Wednesday, 25 February 2015

(film review) - Project Almanac

A film about time travel and the repercussions when you alter the timeline. Something which has been trial and tested over the many years from the day it was first conceived. Many successful films involve time travel. Some are poor in execution and some are just poor. But the ones which are successful, stand the test of time (No pun intended) and are obviously classics in their own right. Back to the Future, The Terminator, 12 Monkeys (Now a TV show in which I am finding hard to follow), Timecop & Looper, just to name a few. But we all know the consequences, right?

Aspiring inventor, 17 year old David Raskin (Jonny Weston) is admitted into MIT and upon searching through his attic, he stumbles across an old video camcorder which belonged to his father who hasn't been around for 10 years with a recoding of his 7th Birthday on it. When viewing the recording, he notices both his 7 year old self with his 17 year old self spotted in a reflection. When David and his sister Christina (Virginia Gardner) as well as his friends Adam Le (Allen Evangelista) and Quinn Goldberg (Sam Lerner) do some more searching, they stumble across a device called Project Almanac, a Temporal Displacement device on which his father Ben Raskin (Gary Weeks) was developing for the United States Military. With the blueprints they find, they continue work on the device and create a time machine to travel back in time.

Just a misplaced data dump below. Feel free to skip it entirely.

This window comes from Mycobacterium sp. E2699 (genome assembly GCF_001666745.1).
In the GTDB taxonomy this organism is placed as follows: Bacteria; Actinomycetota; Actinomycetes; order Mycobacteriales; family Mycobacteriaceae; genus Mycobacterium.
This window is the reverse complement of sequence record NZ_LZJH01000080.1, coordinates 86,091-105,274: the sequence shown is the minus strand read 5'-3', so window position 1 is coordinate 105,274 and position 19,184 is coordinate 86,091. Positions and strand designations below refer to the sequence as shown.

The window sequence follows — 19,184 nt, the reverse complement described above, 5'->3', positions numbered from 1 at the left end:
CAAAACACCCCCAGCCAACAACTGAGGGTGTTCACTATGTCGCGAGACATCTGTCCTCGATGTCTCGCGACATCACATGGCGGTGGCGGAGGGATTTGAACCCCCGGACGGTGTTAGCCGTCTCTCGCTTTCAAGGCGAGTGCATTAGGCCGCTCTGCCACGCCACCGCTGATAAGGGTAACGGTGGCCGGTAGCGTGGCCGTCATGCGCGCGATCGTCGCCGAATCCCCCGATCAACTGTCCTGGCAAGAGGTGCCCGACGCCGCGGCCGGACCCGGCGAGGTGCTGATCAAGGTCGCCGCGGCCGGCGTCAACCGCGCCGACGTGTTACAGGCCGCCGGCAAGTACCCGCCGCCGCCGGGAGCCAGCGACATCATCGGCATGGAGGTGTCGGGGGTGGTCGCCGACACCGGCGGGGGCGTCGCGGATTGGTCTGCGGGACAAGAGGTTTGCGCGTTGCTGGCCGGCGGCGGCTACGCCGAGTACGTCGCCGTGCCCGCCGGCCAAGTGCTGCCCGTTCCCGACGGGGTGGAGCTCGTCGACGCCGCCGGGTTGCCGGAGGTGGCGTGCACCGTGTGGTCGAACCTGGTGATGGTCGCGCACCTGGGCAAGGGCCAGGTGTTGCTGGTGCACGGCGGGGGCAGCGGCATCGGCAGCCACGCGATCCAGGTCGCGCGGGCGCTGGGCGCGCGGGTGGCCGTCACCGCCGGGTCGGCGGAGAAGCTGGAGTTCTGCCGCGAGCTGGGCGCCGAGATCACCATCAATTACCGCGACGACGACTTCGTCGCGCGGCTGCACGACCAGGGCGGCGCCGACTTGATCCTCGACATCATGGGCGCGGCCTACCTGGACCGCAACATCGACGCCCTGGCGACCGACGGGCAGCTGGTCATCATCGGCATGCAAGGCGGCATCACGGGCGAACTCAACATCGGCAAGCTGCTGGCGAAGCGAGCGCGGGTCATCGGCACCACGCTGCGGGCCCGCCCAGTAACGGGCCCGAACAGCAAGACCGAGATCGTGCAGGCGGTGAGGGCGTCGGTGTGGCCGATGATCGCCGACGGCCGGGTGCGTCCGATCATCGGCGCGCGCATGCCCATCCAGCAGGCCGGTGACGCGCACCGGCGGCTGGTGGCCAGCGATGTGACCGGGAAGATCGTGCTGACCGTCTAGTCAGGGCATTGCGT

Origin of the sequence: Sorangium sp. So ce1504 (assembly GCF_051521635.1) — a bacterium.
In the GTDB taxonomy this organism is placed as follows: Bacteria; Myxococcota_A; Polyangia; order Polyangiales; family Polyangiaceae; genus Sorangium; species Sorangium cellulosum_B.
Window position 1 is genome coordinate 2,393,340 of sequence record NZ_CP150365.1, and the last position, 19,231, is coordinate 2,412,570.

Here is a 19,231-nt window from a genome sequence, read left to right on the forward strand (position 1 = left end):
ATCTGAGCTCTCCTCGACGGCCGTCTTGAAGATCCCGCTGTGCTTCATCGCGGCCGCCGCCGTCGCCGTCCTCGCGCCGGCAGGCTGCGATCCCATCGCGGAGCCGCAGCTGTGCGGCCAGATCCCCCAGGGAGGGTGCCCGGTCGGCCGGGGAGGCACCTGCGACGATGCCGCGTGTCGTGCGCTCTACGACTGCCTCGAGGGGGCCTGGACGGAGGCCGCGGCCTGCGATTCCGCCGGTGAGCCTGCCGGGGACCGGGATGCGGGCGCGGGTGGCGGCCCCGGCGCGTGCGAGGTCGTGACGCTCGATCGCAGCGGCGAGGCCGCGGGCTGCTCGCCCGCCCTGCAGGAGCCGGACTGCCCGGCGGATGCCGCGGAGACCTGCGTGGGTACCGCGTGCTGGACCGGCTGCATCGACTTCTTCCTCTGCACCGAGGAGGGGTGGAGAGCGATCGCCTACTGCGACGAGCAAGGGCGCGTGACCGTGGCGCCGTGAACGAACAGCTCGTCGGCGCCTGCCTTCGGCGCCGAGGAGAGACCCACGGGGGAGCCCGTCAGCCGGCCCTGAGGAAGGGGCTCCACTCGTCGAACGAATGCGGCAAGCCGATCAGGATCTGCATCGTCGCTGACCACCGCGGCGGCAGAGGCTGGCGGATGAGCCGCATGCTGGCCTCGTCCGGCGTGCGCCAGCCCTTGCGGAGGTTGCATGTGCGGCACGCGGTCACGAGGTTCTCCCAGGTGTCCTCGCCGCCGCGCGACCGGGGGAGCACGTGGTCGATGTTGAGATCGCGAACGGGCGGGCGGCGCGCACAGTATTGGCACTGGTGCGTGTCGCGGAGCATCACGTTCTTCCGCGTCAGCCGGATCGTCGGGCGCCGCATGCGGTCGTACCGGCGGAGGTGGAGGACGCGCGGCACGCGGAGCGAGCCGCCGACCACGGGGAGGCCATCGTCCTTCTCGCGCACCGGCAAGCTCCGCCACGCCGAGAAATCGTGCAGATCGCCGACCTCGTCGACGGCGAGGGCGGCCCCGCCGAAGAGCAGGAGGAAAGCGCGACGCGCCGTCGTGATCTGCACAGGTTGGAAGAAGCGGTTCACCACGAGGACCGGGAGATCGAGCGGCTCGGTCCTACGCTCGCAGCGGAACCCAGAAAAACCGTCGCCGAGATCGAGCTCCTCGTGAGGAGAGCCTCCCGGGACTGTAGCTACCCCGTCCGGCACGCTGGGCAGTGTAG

There is only one rule. If they are to use the time machine, they must all use it together so everyone knows what is happening at any one time. This is also to help the structure of the timeline so that no one amends/changes the timeline without any one else knowing, leaving the "current" timeline in disarray. However, David fails to declare his feelings to his crush Jesse Pierce (Sofia Black D'Elia) and uses the time machine to amend this, but this leaves ramifications when David arrives back to present day and things start to fall apart.

Project Almanac is a found footage teenage science fiction thriller which involved a bunch of students who come across a video camcorder with a recording on it. They Travel back in time and things start going crazy. This is exactly what you would expect in a movie like this, so I wouldn't expect anything majorly spectacular. A good little popcorn movie in which you may not even need to see in the cinema, but if you want to see something to pass the time, this film will keep you somewhat entertained. I wouldn't say the film is rubbish or badly written, but it is a time travelling movie which is Sci-Fi but fairly grounded. So with that said, it does exactly what it says on the tin. What I would say is, if Sci-Fi Time Travel grips you, as time-travel can be very confusing if not followed correctly, you will definitely enjoy this film as you will be itching to find out what these ripple affects are and how can they amend them. But like I said before, nothing too note-worthy and not as much of a classic like some of the films I mentioned earlier, but a decent watch nonetheless. Maybe this will change in time. Haha...get it?